Porcine Recombinant Factor VIII Valid for Certain Hemophilia A, Review Suggests

Margarida Azevedo, MSc avatar

by Margarida Azevedo, MSc |

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In hemophilia A, the most significant therapeutic complication is the development of antibodies against factor VIII (FVIII) that inhibit its coagulant activity and make the therapy ineffective. The plasma-derived porcine FVIII product represents a therapy with low levels of autoantibodies and successful management of bleeding when compared to human plasma-derived products.

In a recent review, researchers described the main characteristics of recombinant porcine FVIII and summarized the published results of clinical studies for the novel recombinant FVIII. The authors also describe how the product is expected to improve the clinical management of patients.

The review paper, “Porcine recombinant factor VIII: an additional weapon to handle anti-factor VIII antibodies,” was recently published in the journal Blood Transfusion.

The authors analyzed already published literature on porcine recombinant FVIII for treatment of hemophilia patients with inhibitors, focusing on the more recently developed product Obizur (OBI-1, Baxalta). In some pre-clinical studies, Obizur was compared with Hyate:C, a porcine recombinant FVIII product discontinued in 2004 because of safety concerns. Several studies in animals showed that OBI-1 has a favorable pharmacokinetic profile, higher effectiveness in reducing blood loss, and improved safety.

Regarding clinical studies in acquired hemophilia A, the efficacy and safety of OBI-1 was recently assessed in a phase 2-3 study with patients with severe bleeding episodes. All 28 subjects enrolled met the primary end point of a positive clinical response to treatment 24 hours after the first drug dose and 95% of them responded within 8 hours of administration with no reported serious adverse events. The successful control of bleeding with OBI-1 in acquired hemophilia A was also reported in two independent cases of acquired hemophilia A.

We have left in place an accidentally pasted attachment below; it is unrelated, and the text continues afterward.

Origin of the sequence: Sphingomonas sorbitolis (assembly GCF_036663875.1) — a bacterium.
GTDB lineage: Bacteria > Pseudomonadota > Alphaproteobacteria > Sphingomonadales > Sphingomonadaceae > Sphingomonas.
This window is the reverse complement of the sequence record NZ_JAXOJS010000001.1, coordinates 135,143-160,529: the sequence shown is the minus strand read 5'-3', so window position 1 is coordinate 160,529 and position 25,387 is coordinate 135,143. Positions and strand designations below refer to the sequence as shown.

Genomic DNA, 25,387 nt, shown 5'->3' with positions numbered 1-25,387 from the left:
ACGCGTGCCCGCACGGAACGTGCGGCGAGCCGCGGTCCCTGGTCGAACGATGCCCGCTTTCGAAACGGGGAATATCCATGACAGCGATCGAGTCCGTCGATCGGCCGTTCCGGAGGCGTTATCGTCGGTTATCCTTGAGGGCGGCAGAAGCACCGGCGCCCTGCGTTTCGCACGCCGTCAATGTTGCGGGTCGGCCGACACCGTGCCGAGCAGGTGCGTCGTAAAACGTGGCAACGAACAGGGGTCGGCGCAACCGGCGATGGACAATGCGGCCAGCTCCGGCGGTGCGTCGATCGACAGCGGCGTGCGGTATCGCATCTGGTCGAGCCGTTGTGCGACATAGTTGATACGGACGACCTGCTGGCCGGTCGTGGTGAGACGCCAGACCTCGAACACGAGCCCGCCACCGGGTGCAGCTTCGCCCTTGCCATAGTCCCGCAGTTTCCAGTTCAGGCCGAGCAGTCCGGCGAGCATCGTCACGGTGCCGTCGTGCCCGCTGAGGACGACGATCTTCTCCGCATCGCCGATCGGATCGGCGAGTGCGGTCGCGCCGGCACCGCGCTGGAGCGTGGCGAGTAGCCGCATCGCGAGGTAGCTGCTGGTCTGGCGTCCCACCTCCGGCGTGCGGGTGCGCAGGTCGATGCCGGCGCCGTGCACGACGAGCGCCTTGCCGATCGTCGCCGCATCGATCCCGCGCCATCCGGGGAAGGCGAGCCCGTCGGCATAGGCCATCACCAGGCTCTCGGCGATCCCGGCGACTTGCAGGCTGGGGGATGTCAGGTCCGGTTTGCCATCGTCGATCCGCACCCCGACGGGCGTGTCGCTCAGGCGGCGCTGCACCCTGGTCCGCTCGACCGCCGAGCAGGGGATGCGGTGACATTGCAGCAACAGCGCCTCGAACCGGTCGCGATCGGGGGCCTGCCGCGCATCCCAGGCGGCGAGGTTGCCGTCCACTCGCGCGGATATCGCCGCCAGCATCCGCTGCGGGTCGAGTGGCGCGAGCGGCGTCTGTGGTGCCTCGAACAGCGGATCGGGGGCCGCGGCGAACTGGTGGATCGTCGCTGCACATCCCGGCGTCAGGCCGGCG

All of the positive results led to the approval of Obizur by the U.S. Food and Drug Administration (FDA) for the treatment of bleeding episodes in patients with acquired hemophilia A. The efficacy and safety of Obizur was also assessed for congenital hemophilia A complicated by alloantibodies.  In a phase 1 clinical trial, the pharmacokinetic profile and safety of OBI-1 was compared with Hyate:C in 9 hemophilia A patients with FVIII inhibitors. The study had to be prematurely stopped when Hyate:C became unavailable. Another trial, a phase 2 study, was conducted in patient with this indication and OBI-1 proved to be effective in treating the bleeding episodes with no drug-related episodes.

The researchers concluded: “From our analysis of the published pre-clinical and clinical studies, it appears that recombinant, B-domain deleted, porcine FVIII is a potentially important therapeutic option for patients with haemophilia A complicated by or caused by allo- and auto-antibodies.”